I am going to make this quick, as there is another longer post about the movement against science and rationalism in the editor. This is so excessively stupid, that I must rid my mind of it.

The head of Science at the London University's Institute of Education said the following:
"I am not convinced that something being 'non-scientific' is sufficient to disqualify it from being considered in a science lesson."
This is fucking flat out stupid and wrong. This is flat earth blathering nonsense. This is making my head hurt.

Oh but wait, there's more!
"The days have long gone when science teachers could ignore creationism when teaching about origins," he said.

Instead, they should tackle the issue head-on but in a way that does not alienate students, he argues in the book, Teaching About Scientific Origins: Taking Account of Creationism.

It will come as no surprise to anybody that the speaker (Professor Michael Reiss) happens also to be a priest.

Let me make this short and sweet. There are many groups to the left and to the right who want to use the rubric of Science without the responsibility that goes with it. This is not how Science works. If you want to sit at the grown up table, you right fucking have to play by the rules.

More later.

Saturday, October 6, 2007

War Pigs

Chapter 23: Where our semi-anonymous hero tries to prevent his semi-anonymous head from literally spinning off his body and bouncing off the ceiling as a response to excessive disgust and anger. Again.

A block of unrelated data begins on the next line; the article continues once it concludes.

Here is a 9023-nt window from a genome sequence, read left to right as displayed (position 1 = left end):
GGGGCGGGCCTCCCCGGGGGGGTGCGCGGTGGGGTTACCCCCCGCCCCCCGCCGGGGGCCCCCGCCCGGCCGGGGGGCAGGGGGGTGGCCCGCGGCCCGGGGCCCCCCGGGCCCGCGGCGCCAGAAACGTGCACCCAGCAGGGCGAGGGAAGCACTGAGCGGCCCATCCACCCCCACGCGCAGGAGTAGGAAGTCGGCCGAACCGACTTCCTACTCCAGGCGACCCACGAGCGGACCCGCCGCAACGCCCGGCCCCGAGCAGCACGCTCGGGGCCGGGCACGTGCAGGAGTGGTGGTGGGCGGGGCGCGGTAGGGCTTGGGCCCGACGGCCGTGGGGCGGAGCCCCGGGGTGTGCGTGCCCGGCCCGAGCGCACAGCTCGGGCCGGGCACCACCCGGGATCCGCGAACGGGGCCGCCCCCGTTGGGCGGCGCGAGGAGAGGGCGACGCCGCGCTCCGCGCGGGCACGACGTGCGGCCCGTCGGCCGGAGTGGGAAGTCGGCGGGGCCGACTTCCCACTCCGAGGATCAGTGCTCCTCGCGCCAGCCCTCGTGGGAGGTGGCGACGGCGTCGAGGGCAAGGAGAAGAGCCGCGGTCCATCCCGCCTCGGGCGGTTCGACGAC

The question at hand is simple. What needs to happen before you think that we have a real problem with the current administration. Really think about it. Most of the people I know who are reading this (all three of you!) share in the belief that there is something unseemly about the current state of affairs with the government. There seems to be no real debate about:
  • Suspension of Habeas Corpus for citizens on the decree of the executive branch
  • Human rights abuses - like killing and torture. Crimes against Humanity.
  • Illegal War(s)
  • Ignoring Congressional over site
  • Illegally monitoring US citizens communications
  • Fiscal impropriety
  • No responsibility for failed actions
This list is in no order, and represents small fraction of the Crimes against the Government and Citizenry of the Unites States and indeed the world.

So what? I have been down this road so many other times you are probably beginning to wonder if I am capable of breaking out of this rut. Probably not, but I do have a point. Let me start with:
“I find it unfathomable that the committee tasked with oversight of the C.I.A.’s detention and interrogation program would be provided more information by The New York Times than by the Department of Justice,” Mr. Rockefeller wrote.